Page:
He’s got a lot of speed, which could provide an eyebrow raise from Bruce at training camp. In looking at the tape, he has great awareness and takes good angles to the net when he sees that there might be a rebound opportunity. In terms of positioning on the ice, he plays a sound game. Though he lacks size, he’ll play in traffic near the crease.
With some rumors over in Switzerland this summer pointing to a return to SC Bern or Lausanne HC, Bertschy made it clear in the same La Liberté interview, “I am preparing to succeed in the NHL, that is my big goal”.
Much like with Adam Gilmour, Lalonde wasn’t too worried about the regression in point production from Bertschy. However, unlike Gilmour, Lalonde had praise for the role that the Schweizer Stürmer played with the club that had the biggest point turnaround in the AHL. Like you’d expect, Bertschy isn’t going to be competing to replace Staal or Eriksson Ek for minutes at the center this season:
“We have to be careful with Christoph in [judging point production]. Obviously Bruce would like him to chip in on offense, but if he’s going to help Bruce out, it’s not going to be with numbers.”
Instead, we’re looking at a role guy that will have to compete with the Rau’s, O’Reilly’s, and Ferraro’s of the organization for those bottom-line, grinder minutes, as all of those guys have the ability to play center or at the wing:
“He’s going to help with energy on the fourth line, being hard to play against, complementing good players [...] it’s just a matter of showing Bruce and being consistent with that.”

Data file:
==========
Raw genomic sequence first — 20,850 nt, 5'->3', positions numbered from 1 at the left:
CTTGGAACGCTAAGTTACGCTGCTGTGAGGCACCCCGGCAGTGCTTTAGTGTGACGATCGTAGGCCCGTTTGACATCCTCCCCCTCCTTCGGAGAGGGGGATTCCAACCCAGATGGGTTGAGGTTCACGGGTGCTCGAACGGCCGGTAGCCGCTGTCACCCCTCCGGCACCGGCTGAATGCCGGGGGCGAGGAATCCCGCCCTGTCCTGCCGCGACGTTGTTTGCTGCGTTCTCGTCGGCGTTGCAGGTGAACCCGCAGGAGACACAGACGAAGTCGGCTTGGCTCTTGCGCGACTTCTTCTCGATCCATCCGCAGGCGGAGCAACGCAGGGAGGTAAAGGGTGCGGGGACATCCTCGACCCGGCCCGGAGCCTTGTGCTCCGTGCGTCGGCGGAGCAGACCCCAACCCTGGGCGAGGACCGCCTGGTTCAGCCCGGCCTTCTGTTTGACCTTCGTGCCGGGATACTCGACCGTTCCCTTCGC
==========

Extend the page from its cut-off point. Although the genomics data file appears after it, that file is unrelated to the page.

With that role in mind, you’re going to want a tough guy that will bang around with the limited opportunities for minutes. In playing with an apparent knee injury, Bertschy shows he’s playing his game close to the chest as he fights to find a role to break out of Iowa and onto Boudreau’s roster. Lalonde on the injury:
“I wouldn’t know [about him playing hurt]. If he was, he fought through it, didn’t really show it.”
Just the kind of hockey guy you want playing those tough minutes on the fourth line.
In what could be Bertschy’s final year with the Wild organization, he gets so close to breaking that top 10 status with our Top 25 Under 25. For Hockey Wilderness, most of us had him floating around the top ten; his highest ranking was 9th and his lowest was 24th.
If you’re looking for Bertschy to bring the same Swiss-edge that Nino has, you’re aiming a bit too high. The fourth line is where he’ll make his NHL money, and if he finds a way to put the biscuit in the basket, maybe he can move up or make himself a valuable trade asset given the forward depth Minnesota already has. Right now, RotoWorld has him ranked as the 5th right-winger, something to keep an eye on during and after camp.
He’s had the summer to rest up and drink coffee in the Swiss Alps, he skipped out on the World Championships, and he looked excited to be at Boudreau’s training camp. With an RFA status in the balance, look for Bertschy to grind it out and give everything to earn another few years in North America.